MOTH - Atlas Moth

Female imago (captive specimen)

Atlas Moth (Attacus atlas)

Wingspan: Up to 30cm

Location: Southeast Asia

Habitat: Forests, open grassland

Diet: Adults do not feed, they live off a storage of fat theat was built up in their caterpillar days

Caterpillar - various tree leaves

Description: Brown-red wings, very broad with a large surface area. Purplish-brown toward the edges, broken up by a cream line and triangle shape on top edge. Cream areas are bordered with black and a red stripe. More cream lines towards the body, the orange-red area of the wings is striped with darker brown lines. Tip of forewings are rounded and recurved. Abdomen orangey-red with white collar

Male - similar to female but smaller body size, more slender wings and bushier antennae

Caterpillar - green with fleshy yellow-tipped spikes, white 'dusting' on it's back. Sky blue spots and black fleshy spikes along the sides of the body, with red and blue marking on the rear-most prolegs

Pupa - large brown chrysalis, with little detail and a papery texture

Facts: The Atlas Moth has the largest wing surface area of any moth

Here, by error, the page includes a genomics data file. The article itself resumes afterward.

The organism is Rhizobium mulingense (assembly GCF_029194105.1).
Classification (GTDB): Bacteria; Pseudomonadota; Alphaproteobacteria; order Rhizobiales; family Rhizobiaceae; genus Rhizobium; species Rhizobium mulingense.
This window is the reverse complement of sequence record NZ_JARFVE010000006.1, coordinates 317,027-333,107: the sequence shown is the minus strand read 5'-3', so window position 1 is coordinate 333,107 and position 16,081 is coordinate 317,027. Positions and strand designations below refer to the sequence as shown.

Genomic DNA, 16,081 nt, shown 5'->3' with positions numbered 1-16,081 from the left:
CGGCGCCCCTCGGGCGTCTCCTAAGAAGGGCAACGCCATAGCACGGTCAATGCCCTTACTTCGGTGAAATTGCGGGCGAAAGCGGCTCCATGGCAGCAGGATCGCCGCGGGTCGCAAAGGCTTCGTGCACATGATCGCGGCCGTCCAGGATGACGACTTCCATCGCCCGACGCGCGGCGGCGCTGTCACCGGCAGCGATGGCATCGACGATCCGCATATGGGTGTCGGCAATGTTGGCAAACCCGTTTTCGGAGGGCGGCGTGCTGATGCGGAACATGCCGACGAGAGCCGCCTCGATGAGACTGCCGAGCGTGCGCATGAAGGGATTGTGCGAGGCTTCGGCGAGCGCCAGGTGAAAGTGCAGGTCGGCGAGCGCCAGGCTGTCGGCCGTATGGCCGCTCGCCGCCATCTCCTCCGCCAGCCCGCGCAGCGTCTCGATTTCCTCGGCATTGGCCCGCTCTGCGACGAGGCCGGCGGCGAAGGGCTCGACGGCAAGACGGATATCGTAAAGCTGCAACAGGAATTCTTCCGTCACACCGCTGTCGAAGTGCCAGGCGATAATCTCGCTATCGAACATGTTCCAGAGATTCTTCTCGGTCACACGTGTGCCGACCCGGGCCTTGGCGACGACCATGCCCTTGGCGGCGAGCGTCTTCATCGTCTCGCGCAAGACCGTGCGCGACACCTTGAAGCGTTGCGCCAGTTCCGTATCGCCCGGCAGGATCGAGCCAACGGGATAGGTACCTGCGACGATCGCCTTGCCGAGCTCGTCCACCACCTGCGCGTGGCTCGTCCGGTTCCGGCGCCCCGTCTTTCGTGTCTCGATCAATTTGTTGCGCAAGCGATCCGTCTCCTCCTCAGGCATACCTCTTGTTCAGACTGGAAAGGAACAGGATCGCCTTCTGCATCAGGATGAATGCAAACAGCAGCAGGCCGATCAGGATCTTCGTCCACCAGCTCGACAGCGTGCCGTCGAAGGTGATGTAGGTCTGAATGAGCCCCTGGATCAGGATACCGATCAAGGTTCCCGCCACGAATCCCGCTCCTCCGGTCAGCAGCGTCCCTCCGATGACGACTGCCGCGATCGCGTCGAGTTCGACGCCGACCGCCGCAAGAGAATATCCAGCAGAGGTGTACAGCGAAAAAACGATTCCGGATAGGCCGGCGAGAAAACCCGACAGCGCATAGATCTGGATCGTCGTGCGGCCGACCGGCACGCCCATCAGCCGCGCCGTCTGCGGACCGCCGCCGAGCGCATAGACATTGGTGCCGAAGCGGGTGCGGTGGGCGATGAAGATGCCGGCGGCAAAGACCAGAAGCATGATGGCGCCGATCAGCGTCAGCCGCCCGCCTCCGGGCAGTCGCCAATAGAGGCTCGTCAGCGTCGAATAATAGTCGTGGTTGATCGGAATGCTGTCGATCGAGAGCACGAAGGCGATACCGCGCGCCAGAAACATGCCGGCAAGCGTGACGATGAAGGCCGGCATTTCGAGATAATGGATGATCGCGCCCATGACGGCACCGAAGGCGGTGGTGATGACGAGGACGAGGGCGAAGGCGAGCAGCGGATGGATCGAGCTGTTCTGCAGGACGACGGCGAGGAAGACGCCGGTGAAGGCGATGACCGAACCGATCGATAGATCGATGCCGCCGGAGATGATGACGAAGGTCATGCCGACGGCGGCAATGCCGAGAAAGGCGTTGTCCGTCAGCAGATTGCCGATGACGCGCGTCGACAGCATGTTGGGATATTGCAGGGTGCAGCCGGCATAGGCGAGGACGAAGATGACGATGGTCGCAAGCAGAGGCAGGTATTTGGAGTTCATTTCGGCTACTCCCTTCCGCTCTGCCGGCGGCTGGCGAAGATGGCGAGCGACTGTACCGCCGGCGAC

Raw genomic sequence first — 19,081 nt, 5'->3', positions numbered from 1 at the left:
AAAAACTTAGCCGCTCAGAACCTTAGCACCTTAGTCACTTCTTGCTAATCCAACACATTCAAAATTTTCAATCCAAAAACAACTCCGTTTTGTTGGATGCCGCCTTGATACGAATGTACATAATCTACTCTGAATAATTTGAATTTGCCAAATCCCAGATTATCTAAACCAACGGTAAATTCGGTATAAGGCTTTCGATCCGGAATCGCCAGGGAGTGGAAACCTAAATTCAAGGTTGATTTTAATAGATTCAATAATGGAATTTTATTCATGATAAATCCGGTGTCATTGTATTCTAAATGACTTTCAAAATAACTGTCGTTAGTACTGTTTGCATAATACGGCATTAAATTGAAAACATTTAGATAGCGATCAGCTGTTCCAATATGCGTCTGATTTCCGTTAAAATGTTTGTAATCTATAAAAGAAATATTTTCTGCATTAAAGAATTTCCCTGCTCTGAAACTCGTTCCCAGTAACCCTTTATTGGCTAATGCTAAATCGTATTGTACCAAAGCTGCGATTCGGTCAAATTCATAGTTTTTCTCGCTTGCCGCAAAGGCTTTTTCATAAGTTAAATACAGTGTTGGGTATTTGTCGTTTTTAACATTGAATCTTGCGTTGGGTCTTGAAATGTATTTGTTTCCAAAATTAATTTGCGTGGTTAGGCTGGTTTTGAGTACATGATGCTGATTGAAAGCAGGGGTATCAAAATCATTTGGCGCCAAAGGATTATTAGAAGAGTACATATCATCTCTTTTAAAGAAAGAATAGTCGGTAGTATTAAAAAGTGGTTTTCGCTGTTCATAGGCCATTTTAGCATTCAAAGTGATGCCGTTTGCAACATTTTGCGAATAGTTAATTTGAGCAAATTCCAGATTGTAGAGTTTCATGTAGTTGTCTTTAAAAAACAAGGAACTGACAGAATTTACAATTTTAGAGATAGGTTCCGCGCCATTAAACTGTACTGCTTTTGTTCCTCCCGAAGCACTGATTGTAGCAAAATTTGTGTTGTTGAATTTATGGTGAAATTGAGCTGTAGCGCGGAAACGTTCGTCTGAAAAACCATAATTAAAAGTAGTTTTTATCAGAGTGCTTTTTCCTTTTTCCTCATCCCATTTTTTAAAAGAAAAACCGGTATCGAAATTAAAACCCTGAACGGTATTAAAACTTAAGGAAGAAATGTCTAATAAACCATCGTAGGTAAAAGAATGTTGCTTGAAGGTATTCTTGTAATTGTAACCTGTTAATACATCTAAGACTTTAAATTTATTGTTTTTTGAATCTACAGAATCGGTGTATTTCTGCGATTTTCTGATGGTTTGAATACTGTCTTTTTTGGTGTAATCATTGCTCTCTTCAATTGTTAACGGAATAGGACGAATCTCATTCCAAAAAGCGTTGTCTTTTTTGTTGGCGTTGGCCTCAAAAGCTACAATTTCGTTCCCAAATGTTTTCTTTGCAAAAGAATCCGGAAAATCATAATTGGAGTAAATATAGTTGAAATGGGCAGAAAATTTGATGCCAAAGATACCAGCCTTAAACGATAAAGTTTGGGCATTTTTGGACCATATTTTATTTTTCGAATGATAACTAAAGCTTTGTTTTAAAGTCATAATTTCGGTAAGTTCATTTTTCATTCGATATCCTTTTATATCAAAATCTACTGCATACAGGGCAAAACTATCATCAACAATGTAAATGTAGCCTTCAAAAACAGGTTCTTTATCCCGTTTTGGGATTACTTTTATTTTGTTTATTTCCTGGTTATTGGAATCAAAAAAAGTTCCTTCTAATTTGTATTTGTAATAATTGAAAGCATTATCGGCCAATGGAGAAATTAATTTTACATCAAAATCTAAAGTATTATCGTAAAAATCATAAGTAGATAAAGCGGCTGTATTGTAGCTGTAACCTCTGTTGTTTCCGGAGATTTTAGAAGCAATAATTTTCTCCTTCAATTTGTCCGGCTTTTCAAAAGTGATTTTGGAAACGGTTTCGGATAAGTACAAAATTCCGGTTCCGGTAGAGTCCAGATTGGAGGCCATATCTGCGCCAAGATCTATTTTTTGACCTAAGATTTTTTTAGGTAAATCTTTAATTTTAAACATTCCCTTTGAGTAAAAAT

The first image in the gallery below is of a Gynandromorph. This is an animal that shares both female and male characteristics. This particular specimen is a bilateral gynandromorph, the left side being female and the right side male. Note the differences in the wing sizes and patterns and the antennae (also note the extension of the wing tip in the male side). They are very rare and the contributor Marc Fischer only happened upon it by accident, when ordering silkmoth cocoons from Thailand.


Caterpillar (captive specimen) - courtesy of Dean Morley

MOTH - Atlas Moth


Image 1 courtesy of Marc Fischer

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